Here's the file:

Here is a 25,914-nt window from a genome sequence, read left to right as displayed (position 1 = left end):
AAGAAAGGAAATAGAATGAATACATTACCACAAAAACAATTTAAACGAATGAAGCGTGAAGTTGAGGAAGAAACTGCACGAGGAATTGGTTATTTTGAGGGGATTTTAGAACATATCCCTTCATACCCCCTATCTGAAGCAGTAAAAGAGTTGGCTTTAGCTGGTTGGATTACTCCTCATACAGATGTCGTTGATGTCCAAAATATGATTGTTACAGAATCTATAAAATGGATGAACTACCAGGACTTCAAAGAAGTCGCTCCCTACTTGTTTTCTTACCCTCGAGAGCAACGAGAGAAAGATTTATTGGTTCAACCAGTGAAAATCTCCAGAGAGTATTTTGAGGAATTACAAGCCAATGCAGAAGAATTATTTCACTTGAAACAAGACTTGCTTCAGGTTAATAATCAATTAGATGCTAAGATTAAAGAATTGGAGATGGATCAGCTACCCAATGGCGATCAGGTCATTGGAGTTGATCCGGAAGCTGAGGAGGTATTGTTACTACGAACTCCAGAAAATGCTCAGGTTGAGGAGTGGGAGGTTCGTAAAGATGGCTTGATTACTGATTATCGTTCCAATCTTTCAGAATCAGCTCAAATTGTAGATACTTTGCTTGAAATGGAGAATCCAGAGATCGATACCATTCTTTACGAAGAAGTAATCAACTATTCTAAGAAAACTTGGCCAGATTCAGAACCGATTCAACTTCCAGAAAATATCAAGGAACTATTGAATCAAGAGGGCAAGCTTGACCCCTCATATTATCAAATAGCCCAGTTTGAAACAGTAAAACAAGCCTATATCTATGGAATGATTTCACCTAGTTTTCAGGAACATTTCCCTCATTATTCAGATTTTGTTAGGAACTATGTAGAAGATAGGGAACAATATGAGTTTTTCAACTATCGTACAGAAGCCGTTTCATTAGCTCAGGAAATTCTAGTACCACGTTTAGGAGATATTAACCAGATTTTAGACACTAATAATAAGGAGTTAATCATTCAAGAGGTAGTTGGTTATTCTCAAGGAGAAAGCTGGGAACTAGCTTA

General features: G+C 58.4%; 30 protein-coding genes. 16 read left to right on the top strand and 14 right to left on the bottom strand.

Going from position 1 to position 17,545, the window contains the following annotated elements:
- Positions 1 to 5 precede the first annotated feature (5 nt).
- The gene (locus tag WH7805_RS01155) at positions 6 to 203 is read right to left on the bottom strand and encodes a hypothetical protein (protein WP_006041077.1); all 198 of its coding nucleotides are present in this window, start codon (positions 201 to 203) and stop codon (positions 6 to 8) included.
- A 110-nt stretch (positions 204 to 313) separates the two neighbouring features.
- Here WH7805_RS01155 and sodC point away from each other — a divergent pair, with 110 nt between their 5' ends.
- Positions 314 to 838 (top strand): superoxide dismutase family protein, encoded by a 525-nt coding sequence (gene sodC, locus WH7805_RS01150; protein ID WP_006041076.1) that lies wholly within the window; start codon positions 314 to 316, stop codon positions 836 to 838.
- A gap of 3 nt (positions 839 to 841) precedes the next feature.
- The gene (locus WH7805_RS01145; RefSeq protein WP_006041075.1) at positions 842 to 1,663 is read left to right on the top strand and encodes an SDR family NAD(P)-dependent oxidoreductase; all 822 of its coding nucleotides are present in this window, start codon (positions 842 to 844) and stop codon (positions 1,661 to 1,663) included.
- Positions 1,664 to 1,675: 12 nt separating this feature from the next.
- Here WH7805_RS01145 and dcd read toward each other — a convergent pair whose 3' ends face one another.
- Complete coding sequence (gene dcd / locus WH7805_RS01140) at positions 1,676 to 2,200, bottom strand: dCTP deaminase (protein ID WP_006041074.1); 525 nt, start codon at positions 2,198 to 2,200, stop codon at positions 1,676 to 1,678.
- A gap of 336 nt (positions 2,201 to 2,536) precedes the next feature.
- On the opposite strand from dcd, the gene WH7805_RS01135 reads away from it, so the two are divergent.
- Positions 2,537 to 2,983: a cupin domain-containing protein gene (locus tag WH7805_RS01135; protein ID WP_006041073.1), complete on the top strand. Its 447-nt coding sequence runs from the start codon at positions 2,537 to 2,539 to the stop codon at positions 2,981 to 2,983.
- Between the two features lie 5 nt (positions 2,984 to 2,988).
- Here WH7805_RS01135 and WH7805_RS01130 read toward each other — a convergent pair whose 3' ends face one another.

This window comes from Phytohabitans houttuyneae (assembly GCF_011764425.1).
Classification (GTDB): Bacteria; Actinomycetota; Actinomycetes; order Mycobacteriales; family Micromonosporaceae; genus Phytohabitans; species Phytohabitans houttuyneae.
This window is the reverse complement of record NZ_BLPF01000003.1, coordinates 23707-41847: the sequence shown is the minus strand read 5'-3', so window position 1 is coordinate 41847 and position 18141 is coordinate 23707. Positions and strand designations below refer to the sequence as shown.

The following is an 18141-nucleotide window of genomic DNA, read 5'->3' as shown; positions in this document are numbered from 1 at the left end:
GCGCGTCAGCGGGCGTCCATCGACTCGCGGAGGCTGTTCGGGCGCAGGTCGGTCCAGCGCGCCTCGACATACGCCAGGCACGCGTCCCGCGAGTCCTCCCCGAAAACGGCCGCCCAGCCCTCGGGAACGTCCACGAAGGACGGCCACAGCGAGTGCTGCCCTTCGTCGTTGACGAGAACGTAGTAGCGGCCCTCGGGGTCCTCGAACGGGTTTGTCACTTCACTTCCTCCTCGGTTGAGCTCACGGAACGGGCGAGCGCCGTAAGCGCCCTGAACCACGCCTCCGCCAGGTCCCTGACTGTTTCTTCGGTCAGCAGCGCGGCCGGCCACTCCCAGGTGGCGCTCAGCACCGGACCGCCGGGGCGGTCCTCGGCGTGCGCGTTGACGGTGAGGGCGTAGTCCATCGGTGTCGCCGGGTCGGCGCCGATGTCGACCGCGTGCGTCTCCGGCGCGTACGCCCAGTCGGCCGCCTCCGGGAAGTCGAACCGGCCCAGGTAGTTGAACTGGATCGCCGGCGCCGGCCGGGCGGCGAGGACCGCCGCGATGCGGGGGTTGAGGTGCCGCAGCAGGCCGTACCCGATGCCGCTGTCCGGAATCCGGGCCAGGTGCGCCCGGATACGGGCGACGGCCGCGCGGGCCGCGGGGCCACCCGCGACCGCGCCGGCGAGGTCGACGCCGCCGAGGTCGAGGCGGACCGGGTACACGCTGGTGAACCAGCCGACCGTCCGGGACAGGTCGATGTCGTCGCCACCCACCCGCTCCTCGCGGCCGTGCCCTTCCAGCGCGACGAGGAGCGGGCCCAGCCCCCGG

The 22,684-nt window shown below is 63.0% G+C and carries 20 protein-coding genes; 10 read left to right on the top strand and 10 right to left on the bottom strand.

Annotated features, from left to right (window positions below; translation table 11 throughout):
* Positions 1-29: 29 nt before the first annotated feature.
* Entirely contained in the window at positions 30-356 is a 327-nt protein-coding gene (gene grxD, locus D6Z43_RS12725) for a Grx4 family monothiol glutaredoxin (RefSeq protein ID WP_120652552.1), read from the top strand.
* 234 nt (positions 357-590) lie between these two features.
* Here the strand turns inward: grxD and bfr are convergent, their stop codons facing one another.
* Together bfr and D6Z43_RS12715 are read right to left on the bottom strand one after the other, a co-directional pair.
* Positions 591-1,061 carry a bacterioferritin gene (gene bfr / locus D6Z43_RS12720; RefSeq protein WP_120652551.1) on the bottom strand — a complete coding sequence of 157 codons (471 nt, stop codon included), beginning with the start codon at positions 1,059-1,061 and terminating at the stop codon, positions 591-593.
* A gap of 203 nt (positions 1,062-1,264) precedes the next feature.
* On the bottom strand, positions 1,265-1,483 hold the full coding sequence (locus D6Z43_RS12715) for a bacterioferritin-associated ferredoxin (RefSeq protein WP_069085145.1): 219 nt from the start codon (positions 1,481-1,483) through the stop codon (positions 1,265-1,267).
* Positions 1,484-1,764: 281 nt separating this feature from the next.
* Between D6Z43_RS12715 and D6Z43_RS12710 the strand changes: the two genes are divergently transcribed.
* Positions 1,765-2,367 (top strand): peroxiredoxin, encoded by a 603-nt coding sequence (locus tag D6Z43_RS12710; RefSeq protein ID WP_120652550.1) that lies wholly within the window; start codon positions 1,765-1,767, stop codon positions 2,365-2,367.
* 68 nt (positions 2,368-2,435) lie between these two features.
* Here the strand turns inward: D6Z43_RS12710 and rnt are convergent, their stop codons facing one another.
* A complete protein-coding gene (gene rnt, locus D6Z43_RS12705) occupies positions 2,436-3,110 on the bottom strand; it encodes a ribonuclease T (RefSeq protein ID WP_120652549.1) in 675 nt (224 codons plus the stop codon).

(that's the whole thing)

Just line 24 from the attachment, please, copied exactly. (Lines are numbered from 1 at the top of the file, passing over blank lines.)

GCGCGTCAGCGGGCGTCCATCGACTCGCGGAGGCTGTTCGGGCGCAGGTCGGTCCAGCGCGCCTCGACATACGCCAGGCACGCGTCCCGCGAGTCCTCCCCGAAAACGGCCGCCCAGCCCTCGGGAACGTCCACGAAGGACGGCCACAGCGAGTGCTGCCCTTCGTCGTTGACGAGAACGTAGTAGCGGCCCTCGGGGTCCTCGAACGGGTTTGTCACTTCACTTCCTCCTCGGTTGAGCTCACGGAACGGGCGAGCGCCGTAAGCGCCCTGAACCACGCCTCCGCCAGGTCCCTGACTGTTTCTTCGGTCAGCAGCGCGGCCGGCCACTCCCAGGTGGCGCTCAGCACCGGACCGCCGGGGCGGTCCTCGGCGTGCGCGTTGACGGTGAGGGCGTAGTCCATCGGTGTCGCCGGGTCGGCGCCGATGTCGACCGCGTGCGTCTCCGGCGCGTACGCCCAGTCGGCCGCCTCCGGGAAGTCGAACCGGCCCAGGTAGTTGAACTGGATCGCCGGCGCCGGCCGGGCGGCGAGGACCGCCGCGATGCGGGGGTTGAGGTGCCGCAGCAGGCCGTACCCGATGCCGCTGTCCGGAATCCGGGCCAGGTGCGCCCGGATACGGGCGACGGCCGCGCGGGCCGCGGGGCCACCCGCGACCGCGCCGGCGAGGTCGACGCCGCCGAGGTCGAGGCGGACCGGGTACACGCTGGTGAACCAGCCGACCGTCCGGGACAGGTCGATGTCGTCGCCACCCACCCGCTCCTCGCGGCCGTGCCCTTCCAGCGCGACGAGGAGCGGGCCCAGCCCCCGG